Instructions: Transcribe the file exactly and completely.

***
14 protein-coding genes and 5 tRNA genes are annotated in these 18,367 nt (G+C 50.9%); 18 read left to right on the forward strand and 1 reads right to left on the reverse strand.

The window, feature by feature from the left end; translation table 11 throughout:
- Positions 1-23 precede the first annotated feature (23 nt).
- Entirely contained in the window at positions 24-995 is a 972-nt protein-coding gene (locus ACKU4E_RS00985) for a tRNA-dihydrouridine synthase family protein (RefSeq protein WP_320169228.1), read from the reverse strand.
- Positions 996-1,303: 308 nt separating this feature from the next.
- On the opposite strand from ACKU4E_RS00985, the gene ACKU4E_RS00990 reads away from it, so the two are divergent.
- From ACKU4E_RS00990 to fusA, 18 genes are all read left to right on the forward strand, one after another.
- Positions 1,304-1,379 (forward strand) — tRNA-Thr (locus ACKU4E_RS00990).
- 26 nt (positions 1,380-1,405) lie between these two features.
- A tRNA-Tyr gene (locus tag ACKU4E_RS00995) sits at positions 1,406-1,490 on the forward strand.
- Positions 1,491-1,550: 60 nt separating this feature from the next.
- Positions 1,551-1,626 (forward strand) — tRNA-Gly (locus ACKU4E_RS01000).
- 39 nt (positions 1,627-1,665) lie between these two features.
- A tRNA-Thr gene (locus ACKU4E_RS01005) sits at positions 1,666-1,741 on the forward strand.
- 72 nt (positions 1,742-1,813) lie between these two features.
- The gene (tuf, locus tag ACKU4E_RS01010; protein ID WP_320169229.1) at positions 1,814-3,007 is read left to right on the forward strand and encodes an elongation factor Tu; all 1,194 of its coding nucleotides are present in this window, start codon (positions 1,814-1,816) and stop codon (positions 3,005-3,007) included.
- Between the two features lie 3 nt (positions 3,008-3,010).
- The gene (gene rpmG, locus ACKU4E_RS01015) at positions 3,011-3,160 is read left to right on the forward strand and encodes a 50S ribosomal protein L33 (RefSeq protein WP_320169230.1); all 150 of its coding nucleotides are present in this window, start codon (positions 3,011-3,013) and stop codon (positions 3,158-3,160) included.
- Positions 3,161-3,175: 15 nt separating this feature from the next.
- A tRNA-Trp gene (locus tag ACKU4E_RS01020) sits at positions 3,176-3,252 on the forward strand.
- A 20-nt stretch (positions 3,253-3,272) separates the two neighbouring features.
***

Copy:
14 protein-coding genes and 5 tRNA genes are annotated in these 18,367 nt (G+C 50.9%); 18 read left to right on the forward strand and 1 reads right to left on the reverse strand.

The window, feature by feature from the left end; translation table 11 throughout:
- Positions 1-23 precede the first annotated feature (23 nt).
- Entirely contained in the window at positions 24-995 is a 972-nt protein-coding gene (locus ACKU4E_RS00985) for a tRNA-dihydrouridine synthase family protein (RefSeq protein WP_320169228.1), read from the reverse strand.
- Positions 996-1,303: 308 nt separating this feature from the next.
- On the opposite strand from ACKU4E_RS00985, the gene ACKU4E_RS00990 reads away from it, so the two are divergent.
- From ACKU4E_RS00990 to fusA, 18 genes are all read left to right on the forward strand, one after another.
- Positions 1,304-1,379 (forward strand) — tRNA-Thr (locus ACKU4E_RS00990).
- 26 nt (positions 1,380-1,405) lie between these two features.
- A tRNA-Tyr gene (locus tag ACKU4E_RS00995) sits at positions 1,406-1,490 on the forward strand.
- Positions 1,491-1,550: 60 nt separating this feature from the next.
- Positions 1,551-1,626 (forward strand) — tRNA-Gly (locus ACKU4E_RS01000).
- 39 nt (positions 1,627-1,665) lie between these two features.
- A tRNA-Thr gene (locus ACKU4E_RS01005) sits at positions 1,666-1,741 on the forward strand.
- 72 nt (positions 1,742-1,813) lie between these two features.
- The gene (tuf, locus tag ACKU4E_RS01010; protein ID WP_320169229.1) at positions 1,814-3,007 is read left to right on the forward strand and encodes an elongation factor Tu; all 1,194 of its coding nucleotides are present in this window, start codon (positions 1,814-1,816) and stop codon (positions 3,005-3,007) included.
- Between the two features lie 3 nt (positions 3,008-3,010).
- The gene (gene rpmG, locus ACKU4E_RS01015) at positions 3,011-3,160 is read left to right on the forward strand and encodes a 50S ribosomal protein L33 (RefSeq protein WP_320169230.1); all 150 of its coding nucleotides are present in this window, start codon (positions 3,011-3,013) and stop codon (positions 3,158-3,160) included.
- Positions 3,161-3,175: 15 nt separating this feature from the next.
- A tRNA-Trp gene (locus tag ACKU4E_RS01020) sits at positions 3,176-3,252 on the forward strand.
- A 20-nt stretch (positions 3,253-3,272) separates the two neighbouring features.